July 29, 2015
This year’s U.S. State Department 2015 Trafficking in Persons Report places a special emphasis on human trafficking in the global marketplace.
It highlights the hidden risks that workers may encounter when seeking employment and the steps that governments and businesses can take to prevent trafficking, including a demand for transparency in global supply chains
As reported by the Wall Street Journal, slavery and human trafficking in the supply chain have become a greater concern for companies.
Slavery is reportedly common in the seafood sector, where the Associated Press tracked fish from a slave boat to the supermarket, and more recently used space photography to find an alleged slave boat in Papua New Guinea.
“Some companies may participate knowingly in human trafficking to pad the bottom line; others are willfully ignorant of where and how their inexpensive products are made; and still others simply do not know,” said Mr. Smith, in a statement. Mr. Smith wrote the legislation mandating the report on human trafficking.
“There is no question that many goods being sold to American consumers are produced with slave labor, and we have a moral obligation to do something about it,” said Rep Carolyn B. Maloney. “This legislation simply requires businesses to publicly disclose what actions they have voluntarily undertaken to remove labor abuses from their supply chains.”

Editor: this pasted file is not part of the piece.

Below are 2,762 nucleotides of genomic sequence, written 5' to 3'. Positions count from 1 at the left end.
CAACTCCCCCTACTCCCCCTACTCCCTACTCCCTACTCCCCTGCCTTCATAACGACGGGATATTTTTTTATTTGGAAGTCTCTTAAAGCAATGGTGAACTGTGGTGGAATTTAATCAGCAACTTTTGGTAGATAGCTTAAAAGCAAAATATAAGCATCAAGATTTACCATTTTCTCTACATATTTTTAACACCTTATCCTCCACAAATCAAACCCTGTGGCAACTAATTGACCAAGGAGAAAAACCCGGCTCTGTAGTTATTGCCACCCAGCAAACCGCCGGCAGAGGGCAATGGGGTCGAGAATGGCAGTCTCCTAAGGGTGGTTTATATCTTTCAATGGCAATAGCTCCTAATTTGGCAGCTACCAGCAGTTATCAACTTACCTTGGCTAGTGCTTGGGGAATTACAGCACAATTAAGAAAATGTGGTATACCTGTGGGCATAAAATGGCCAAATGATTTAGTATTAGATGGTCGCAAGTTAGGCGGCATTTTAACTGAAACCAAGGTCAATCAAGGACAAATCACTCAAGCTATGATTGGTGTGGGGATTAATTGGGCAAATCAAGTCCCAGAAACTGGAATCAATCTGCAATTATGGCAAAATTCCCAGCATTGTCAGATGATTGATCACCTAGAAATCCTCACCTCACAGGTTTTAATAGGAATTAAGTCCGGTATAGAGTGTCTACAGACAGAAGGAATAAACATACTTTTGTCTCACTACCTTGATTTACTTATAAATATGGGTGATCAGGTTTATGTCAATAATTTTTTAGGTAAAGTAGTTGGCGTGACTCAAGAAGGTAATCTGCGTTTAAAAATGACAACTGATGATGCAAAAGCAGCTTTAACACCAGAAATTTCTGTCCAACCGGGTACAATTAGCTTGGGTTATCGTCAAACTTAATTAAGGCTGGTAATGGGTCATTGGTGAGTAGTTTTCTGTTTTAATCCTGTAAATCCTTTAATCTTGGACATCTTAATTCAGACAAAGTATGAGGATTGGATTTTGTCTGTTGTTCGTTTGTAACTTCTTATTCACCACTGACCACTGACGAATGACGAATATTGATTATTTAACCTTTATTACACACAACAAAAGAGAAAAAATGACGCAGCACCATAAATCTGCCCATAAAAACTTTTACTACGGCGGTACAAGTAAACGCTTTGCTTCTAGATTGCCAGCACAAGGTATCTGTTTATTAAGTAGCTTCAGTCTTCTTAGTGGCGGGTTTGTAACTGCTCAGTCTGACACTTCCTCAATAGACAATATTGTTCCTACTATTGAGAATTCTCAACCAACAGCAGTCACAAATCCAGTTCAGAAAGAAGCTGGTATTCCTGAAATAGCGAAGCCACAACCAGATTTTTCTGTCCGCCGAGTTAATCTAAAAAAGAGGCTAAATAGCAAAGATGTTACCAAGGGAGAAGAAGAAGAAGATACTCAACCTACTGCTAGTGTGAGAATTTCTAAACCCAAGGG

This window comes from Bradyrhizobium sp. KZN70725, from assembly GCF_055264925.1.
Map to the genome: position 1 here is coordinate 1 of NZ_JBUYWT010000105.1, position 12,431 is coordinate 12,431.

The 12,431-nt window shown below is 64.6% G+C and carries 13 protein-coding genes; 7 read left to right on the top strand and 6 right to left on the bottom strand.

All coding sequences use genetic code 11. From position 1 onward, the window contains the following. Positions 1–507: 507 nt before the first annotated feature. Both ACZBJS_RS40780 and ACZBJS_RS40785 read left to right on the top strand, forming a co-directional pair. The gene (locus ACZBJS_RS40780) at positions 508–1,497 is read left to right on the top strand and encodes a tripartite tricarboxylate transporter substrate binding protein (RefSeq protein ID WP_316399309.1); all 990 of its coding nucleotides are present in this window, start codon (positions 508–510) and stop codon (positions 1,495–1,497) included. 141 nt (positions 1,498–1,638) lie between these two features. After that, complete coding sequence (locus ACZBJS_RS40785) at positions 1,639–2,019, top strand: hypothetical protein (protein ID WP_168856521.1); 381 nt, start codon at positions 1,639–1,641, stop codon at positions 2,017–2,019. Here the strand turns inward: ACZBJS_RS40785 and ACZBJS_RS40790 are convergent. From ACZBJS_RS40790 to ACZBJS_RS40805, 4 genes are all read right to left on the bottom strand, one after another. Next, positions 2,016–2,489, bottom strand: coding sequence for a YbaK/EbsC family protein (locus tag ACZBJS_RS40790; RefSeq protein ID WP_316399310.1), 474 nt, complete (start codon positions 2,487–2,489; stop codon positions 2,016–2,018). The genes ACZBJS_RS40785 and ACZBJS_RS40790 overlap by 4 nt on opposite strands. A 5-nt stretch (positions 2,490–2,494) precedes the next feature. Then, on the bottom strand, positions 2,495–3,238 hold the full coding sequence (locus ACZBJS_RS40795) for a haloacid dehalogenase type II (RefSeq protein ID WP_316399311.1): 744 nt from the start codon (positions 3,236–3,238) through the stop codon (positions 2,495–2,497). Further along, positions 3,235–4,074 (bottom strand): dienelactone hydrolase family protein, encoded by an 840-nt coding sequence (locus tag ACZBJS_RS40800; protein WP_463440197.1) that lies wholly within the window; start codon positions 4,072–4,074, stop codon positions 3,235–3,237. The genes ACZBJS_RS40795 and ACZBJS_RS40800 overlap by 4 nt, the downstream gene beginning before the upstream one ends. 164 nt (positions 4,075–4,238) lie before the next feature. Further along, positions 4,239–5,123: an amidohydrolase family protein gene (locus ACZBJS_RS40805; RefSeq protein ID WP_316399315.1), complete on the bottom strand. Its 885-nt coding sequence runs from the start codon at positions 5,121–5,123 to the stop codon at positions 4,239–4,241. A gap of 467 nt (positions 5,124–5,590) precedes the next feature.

The bill came hours after the release of the State Department report, which upgraded Cuba and Malaysia’s status but left Thailand at the lowest level after it received a downgrade last year.
Governments in the lowest tier could see the U.S. government withhold non-humanitarian, non-trade-related foreign assistance.
These countries could also see the U.S. oppose giving them aid through international financial institutions like the World Bank.
When announcing the report’s release, Secretary of State John Kerry pointed to an article the New York Times in which a young Cambodian boy who crossed the border into Thailand on the promise of a construction job, but found himself held by armed men and pressed into service on the sea, shackled by neck to a boat.